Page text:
When President Clinton took office, it was obvious that he had heard this theory. William Julius Wilson, the Harvard professor who is one of the country’s leading social democrats, was one of Clinton’s informal advisers on social policy, and Clinton’s chief pollster in those days, Stanley Greenberg, is another prominent American social democrat.1 In his speeches Clinton talked frequently about the problems of working people and the middle class, about those of poor people very rarely, if at all. Indeed, one of his campaign promises in 1992 was to “end welfare as we know it”—meaning, it turned out, close down Aid to Families with Dependent Children, the country’s leading program aimed at the poor—and another was to introduce a program of universal health insurance, which would affect millions of people (and presumably cement their loyalty to the Democratic Party). Part of the appeal of health care reform was that it was also a way to help the most needy Americans without its being labeled, as AFDC was, a program for the disadvantaged. By far the biggest social program that Clinton managed to get through Congress was a $21 billion (spread over five years) expansion of the Earned Income Tax Credit—a subsidy for the working poor, not the very worst off. If you don’t have a job, the Earned Income Tax Credit does you no good.

The year that Clinton was elected president, Theda Skocpol published her ambitious book Protecting Soldiers and Mothers.2 In this historical account of government-benefit programs, she shows that the most successful were those aimed at helping people who came across to the public as admirable, or at least unthreatening. Her best example is the generous pensions for Civil War veterans, which, she shows, were central to the Republican Party’s rise during the late nineteenth century. The party that today claims to be the enemy of big government and tax-and-spend policies would never have become dominant in the early twentieth century, according to Skocpol, if it hadn’t put tax revenues into the hands of Civil War veterans, who thus became the party’s core constituency.3

Four years later, Skocpol published Boomerang,4 a short book that documented the conception and collapse of the Clintons’ health care plan. The book was based on confidential White House papers, which she had managed to gain access to. In it, Skocpol persuasively blames the failure of health care reform on the Clintons’ fear of raising taxes to cover the cost of the program. The money to pay for broader health care coverage was to come not from the government but from employers, according to a highly complicated set of rules. These, she writes, added hundreds of pages to the final version of the bill, which made it an easy target for caricature, particularly by conservatives. The public never clearly understood the bill, small-business interest groups opposed it, and Skocpol, unlike many other observers, seems to believe it was doomed from the start. Yet however flawed the Clintons’ plan was, Skocpol ends Boomerang by asking whether any proposal at all for an ambitious new government program could have much chance of success. It is this question that Skocpol directly addresses in her most recent book, The Missing Middle.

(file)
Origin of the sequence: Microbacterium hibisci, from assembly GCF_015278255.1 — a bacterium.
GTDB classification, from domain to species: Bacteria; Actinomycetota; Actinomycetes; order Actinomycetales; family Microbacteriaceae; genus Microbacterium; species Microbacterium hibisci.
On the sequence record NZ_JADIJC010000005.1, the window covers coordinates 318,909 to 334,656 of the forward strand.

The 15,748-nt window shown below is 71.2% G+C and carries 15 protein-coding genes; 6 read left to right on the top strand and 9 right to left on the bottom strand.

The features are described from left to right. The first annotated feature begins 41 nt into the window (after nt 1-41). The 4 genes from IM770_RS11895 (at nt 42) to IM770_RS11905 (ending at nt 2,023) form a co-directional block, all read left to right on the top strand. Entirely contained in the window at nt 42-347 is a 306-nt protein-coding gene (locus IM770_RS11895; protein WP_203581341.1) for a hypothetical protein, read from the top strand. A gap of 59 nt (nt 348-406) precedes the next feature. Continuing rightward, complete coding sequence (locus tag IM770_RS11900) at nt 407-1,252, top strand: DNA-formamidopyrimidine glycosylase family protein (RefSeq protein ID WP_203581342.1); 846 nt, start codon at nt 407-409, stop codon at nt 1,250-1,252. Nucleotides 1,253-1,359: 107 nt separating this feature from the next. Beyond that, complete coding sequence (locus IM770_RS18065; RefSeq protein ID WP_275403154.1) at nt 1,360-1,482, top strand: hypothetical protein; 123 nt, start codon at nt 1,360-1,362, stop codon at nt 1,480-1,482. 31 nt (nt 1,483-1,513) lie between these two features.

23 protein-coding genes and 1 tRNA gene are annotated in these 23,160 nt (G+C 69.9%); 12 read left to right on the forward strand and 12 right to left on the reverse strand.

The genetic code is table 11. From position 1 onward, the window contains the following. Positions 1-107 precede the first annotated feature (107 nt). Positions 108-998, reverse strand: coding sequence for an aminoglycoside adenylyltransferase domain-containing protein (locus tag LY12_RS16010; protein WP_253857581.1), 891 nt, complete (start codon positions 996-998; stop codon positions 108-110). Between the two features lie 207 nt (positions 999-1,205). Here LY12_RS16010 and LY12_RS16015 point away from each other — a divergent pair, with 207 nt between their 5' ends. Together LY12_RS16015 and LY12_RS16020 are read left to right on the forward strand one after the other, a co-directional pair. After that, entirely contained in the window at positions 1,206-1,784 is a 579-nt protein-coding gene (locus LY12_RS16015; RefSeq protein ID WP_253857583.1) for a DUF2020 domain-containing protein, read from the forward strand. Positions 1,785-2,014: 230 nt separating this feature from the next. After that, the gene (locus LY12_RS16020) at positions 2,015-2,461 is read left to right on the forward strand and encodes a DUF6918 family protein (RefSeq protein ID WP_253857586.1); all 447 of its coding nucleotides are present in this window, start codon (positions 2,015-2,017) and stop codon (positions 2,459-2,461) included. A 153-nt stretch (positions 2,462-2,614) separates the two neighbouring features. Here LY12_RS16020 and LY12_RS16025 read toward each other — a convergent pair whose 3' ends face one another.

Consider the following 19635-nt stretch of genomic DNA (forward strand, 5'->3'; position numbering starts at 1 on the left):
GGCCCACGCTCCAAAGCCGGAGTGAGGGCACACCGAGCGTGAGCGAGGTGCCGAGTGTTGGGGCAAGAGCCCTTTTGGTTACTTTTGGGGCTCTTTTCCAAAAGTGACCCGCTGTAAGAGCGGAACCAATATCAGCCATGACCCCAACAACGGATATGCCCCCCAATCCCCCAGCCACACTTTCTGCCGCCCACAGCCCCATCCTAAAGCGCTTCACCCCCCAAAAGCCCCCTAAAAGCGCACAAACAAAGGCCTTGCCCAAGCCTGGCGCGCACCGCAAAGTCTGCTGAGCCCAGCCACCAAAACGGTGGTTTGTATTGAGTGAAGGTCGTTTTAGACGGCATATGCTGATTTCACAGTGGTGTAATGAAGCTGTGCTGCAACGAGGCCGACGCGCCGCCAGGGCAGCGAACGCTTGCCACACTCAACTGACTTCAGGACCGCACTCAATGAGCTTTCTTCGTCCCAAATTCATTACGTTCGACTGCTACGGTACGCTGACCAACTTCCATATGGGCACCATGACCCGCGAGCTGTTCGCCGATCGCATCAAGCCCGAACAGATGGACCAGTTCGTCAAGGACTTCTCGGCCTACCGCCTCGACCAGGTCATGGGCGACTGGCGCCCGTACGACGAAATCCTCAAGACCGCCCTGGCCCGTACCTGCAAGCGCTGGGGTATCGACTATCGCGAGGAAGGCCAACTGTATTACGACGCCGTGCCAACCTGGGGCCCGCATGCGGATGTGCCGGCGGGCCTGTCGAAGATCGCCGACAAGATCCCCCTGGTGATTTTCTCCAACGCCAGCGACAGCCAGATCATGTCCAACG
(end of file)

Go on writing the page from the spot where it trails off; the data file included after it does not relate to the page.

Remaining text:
For the last few years Skocpol has been examining the history of membership organizations in the United States. American intellectuals have recently become quite interested in promoting “civil society.” Both liberal social theorists like Harvard’s Robert Putnam5 and conservative religious thinkers like Boston University’s Peter Berger, whose work over the years forms part of the foundation on which Bush’s idea of “compassionate conservatism” rests, consider the genius of American society to reside in small, voluntary local organizations that stand apart from, or even in opposition to, government. Some of these—churches, community-development groups, and business cooperatives—perform social welfare functions, though only within their own neighborhoods. Skocpol has made a contrary argument: that while it is true that since the early nineteenth century, Americans have been forming local groups, the most effective of them became national, and were successful in pressing for government benefits.

Veterans’ organizations are an example. In addition to those for Civil War veterans that Skocpol described in Protecting Soldiers and Mothers, the American Legion was responsible for the college education provision in the GI Bill after World War II, an entitlement that was opposed by many leading educators, including James Bryant Conant of Harvard. If people were to participate more actively in local associations, Skocpol thinks, they would naturally move on toward broader, that is, national, political activity, and this activity would in turn have the effect of helping to expand the welfare state. In other words, it’s only a few steps from beer on Wednesday nights at the VFW hall to getting Congress to pass a bill for veterans’ benefits.

We’ve been so heavily conditioned to think of interest groups as a negative force in American politics that Skocpol’s argument that they should be encouraged seems at first startling. But they are the bedrock, she believes, on which a good society rests. The trouble with the country today, she maintains, is that the kind of interest groups she favors, groups that would press for government benefits for ordinary people, aren’t powerful enough. The most prominent among them, like the American Association of Retired Persons, are not genuine local organizations; that is, rather than having active members who meet face to face, they are simply giant mailing lists run by political consultants.

  1. 1

    Greenberg was coeditor with Theda Skocpol of the essay collection The New Majority: Toward a Popular Progressive Politics (Yale University Press, 1997) and is Gore’s chief pollster.

  2. 2

    Harvard University Press, 1992.

  3. 3

    These pensions took about 45 percent of the federal government’s receipts in 1900.

  4. 4

    Norton, 1996.

  5. 5

    See his recent book, Bowling Alone: The Collapse and Revival of American Community (Simon and Schuster, 2000), reviewed by Alan Ryan in The New York Review, August 10, 2000.